Finding a Publisher

Thaxter enlisted the help of C.W. Dodge, the current Curator of the Farlow Library and Herbarium, to begin searching for a printer and, in late 1927 decided that a local press would be the best solution and concentrated their efforts in the Boston area. [22] Their search soon focused on a choice between Harvard University Press of Cambridge and the Merrymount Press of Boston. On November 14, 1927 Dodge reported to Burt to tell him that they had chosen to use Merrymount Press which had a reputation for doing excellent work. Harvard University Press, on the other hand, was characterized as "capable but lazy." [23]

Meanwhile Burt concentrated his efforts on a format of the book to present to the prospective publisher for an accurate cost estimate. He told Thaxter that he believed the best way to lay out the figures and text would be the format of Bresadola's Iconographia Mycologia (above). He sent them a mockup to show how each plate should appear. (below) [24]

 

During the next six months Burt wrote a brief introduction and the text and layout were finalized. The title Icones Farlowianae was chosen by Thaxter and Mrs. Farlow, the Garamond font was chosen, and Merrymount presented their estimate. D.B. Updike, the Merrymount representative, wrote to Dodge on June 26, 1928 that their final price was $16.00 per copy for 500 copies, or $8,000 in total to print and bind 500 books, with author's changes being extra. [25] Unfortunately there was not enough cash available to pay this amount in advance. Therefore an agreement was made in late July of 1928 to pay for 300 copies. Once these had been sold, Dodge would pay the remaining $3,200 to print and bind the final 200 copies [26].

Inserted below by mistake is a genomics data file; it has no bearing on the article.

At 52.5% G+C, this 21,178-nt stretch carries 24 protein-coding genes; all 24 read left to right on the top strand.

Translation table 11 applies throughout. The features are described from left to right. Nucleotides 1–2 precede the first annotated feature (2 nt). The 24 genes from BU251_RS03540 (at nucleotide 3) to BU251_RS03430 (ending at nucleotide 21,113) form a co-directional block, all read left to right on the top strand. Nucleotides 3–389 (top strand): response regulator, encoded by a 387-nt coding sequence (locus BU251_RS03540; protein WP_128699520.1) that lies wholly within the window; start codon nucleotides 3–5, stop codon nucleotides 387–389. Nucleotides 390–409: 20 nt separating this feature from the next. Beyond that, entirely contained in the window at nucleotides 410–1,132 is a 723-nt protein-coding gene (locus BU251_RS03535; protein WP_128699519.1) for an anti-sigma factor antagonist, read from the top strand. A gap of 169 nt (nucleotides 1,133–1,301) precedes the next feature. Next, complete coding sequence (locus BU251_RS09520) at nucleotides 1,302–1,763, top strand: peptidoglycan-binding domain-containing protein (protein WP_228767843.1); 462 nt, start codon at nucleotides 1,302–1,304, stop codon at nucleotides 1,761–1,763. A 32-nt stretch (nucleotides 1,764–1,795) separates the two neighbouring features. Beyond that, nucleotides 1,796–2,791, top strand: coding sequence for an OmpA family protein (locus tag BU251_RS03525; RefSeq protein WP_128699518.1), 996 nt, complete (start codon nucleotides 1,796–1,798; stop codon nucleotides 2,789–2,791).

All was in order when another obstacle was discovered. When Merrymount received the boxes of plates from storage in the fall of 1928 they found that some of them had been damaged by water [27]. Nothing could be done about the water-damage and so these plates were put aside and binding continued. In 1929 more problems were found. The crates containing plate 49 was infested with a bookworm that damaged some of the plates. Also, on plate 57, the interleaving tissue had adhered to the plates. Merrymount contacted the Boston Heliotype Printing Company about this and they were able to remove the tissue from some of the plates [28]. Professor Dodge instructed Merrymount to group the defective plates together so that as few defective copies as possible would be created. The final number of defective copies was 22 [29].

The binding was completed in September of 1929 and the books were delivered to the Farlow at the end of September. Merrymount Press handled the copyright certificate as well and the official date of publication for Icones Farlowianae was listed as October 1, 1929 [30].

 

The book was stunning and when Burt received his copy in December he quickly wrote to Thaxter stating "I am very pleased with the Icones in every way" [31].

All that was left to do was to create an advertisement for the book. Thaxter contacted Merrymount again and in January of 1930 they agreed to print 1100 copies of an advertisement for $55 [32]. The ad was completed and sent out with some of the extra, undamaged plates at the end of January 1930.

Finally, more than 41 years after it was started, Icones Farlowianae was completed.